The workings of Quebec’s new cost-of-living credit and the tax implications of being a couple were among the topics raised recently by readers. Here’s what they wanted to know.
Q: How does the $500 cheque recently announced by the Quebec government affect my taxes? Is it a taxable benefit? Where on the tax return do you claim it?
A: Unlike the $500 payment that older seniors received last summer from Ottawa, the cost-of-living payment provided by Quebec to residents who file a 2021 tax return is a refundable tax credit, so it isn’t treated or reported as income on either the federal or provincial tax returns. You needed to be at least 18 on Dec. 31, 2021, with net income below $100,000, to qualify for the full $500. Above that level of income, the amount is reduced and phased out completely at $105,000. There is no line to claim it on the provincial tax return. Revenu Québec determines your eligibility when it processes your 2021 return and will either add it to your refund, apply it to any amount owing or send you the $500. It doesn’t want taxpayers to do the math themselves, so if you have a balance due, say, of $2,500 on your 2021 tax return, you’re supposed to pay the full $2,500 and the credit will be remitted in a separate transaction. Those who filed their returns and received notices of assessment prior to the March 22 announcement are supposed to get their special payment by the end of May. If you miss the May 2 tax-filing deadline, you’re still eligible to receive the $500, if and when you complete your 2021 return. Incidentally, people who died in 2022 qualify for the credit.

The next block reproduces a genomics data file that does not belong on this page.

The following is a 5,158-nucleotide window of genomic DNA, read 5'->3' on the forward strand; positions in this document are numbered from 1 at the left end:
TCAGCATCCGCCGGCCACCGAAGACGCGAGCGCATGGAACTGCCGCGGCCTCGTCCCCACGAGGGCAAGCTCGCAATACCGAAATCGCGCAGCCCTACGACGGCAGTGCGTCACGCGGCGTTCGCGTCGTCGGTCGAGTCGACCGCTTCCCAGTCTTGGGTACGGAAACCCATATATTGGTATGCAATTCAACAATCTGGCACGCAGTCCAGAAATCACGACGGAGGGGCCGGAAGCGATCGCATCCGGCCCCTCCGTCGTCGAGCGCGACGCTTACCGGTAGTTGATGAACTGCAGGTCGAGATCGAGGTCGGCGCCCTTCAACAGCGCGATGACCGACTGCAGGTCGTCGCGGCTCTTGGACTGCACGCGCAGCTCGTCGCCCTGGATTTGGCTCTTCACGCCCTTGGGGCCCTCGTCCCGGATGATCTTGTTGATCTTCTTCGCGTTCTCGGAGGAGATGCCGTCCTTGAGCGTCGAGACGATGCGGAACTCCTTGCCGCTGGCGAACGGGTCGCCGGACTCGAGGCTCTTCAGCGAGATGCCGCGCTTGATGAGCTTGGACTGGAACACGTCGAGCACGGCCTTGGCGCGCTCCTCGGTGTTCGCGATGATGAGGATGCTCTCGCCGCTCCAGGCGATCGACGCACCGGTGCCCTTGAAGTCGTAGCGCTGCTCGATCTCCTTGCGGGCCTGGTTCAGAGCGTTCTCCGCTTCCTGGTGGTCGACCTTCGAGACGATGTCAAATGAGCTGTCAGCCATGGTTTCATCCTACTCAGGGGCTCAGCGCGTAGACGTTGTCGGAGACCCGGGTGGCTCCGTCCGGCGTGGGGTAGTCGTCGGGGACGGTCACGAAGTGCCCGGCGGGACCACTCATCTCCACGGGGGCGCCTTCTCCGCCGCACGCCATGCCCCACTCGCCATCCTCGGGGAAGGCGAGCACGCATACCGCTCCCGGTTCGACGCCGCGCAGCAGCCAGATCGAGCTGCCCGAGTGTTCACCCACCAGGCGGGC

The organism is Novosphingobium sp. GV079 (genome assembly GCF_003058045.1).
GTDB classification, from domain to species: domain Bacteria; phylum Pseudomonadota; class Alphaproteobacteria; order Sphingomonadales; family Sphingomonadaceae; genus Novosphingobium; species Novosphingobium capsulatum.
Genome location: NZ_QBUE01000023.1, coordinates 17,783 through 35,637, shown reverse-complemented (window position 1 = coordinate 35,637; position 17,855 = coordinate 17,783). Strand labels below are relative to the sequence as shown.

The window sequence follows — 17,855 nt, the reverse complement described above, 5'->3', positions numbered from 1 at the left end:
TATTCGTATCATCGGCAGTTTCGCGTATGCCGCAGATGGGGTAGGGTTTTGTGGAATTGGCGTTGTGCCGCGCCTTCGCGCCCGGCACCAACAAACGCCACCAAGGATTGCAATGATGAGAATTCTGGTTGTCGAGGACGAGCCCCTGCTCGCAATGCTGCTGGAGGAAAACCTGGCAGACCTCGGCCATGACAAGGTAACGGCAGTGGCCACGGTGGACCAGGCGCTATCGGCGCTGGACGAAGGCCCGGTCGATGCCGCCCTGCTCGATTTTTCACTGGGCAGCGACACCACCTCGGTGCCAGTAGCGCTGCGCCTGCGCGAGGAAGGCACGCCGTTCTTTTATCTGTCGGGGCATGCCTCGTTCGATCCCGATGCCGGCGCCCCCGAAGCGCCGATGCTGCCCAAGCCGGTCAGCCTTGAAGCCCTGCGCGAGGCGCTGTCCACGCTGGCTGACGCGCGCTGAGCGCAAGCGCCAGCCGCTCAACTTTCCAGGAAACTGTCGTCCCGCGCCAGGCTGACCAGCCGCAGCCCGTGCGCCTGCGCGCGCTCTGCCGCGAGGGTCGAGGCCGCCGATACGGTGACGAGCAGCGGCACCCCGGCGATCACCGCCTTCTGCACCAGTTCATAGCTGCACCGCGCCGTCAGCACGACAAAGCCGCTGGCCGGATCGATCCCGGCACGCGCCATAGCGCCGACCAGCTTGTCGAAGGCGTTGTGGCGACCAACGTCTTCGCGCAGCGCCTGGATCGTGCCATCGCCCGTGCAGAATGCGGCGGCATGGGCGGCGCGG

Q: I am a widower, age 87, and have been living common law with a widow, 81, for 12 years, although we always filed our tax returns separately. She recently asked me if we could combine our incomes for tax purposes to reduce her tax bill. She is willing to compensate me for my higher tax payments. I earn about $31,186, and she has revenue of $114,761, most of it from investments. What would be the advantage or disadvantage of the arrangement?
A: If you’ve been living common law for 12 years, that should have been reported to the tax departments already. It’s supposed to be done when you’ve lived with someone in a conjugal relationship for 12 consecutive months. Whether it will be advantageous from a tax standpoint is not clear. Your current income makes you eligible for government benefits like the Solidarity Tax Credit and GST credit, but you won’t be if you’re a couple, since those benefits are based on family income. Splitting up to 50 per cent of eligible pension income is how couples can effectively shift income from a higher-taxed partner to one in a lower tax bracket, provided both parties agree to it, but if most of her income is from investments, not pensions, that wouldn’t apply. Old Age Security and Quebec Pension Plan benefits aren’t eligible to be split in that manner.
Q: Would the amount of Old Age Security (OAS) received by me or my partner be affected in any way if I entered into a common-law or marital relationship with another person over the age of 65?
A: No. Your OAS entitlement is based on how long you have lived in Canada after the age of 18. (Forty years gets you the maximum). The income of your partner is not considered. It is taken into account, however, in the calculation of the related benefit, the Guaranteed Income Supplement (GIS), which is available to low-income seniors. So there could be an effect on GIS if you or your partner are receiving that on top of OAS. If either of you is in a high tax bracket and currently subject to the OAS clawback (which is phased in at income of $79,845 in 2021), the clawback might be reduced through a split of eligible pension income, which couples can do.
The Montreal Gazette invites reader questions on tax, investment and personal finance matters. If you have a query you’d like addressed, please send it by email to Paul Delean at email@example.com.
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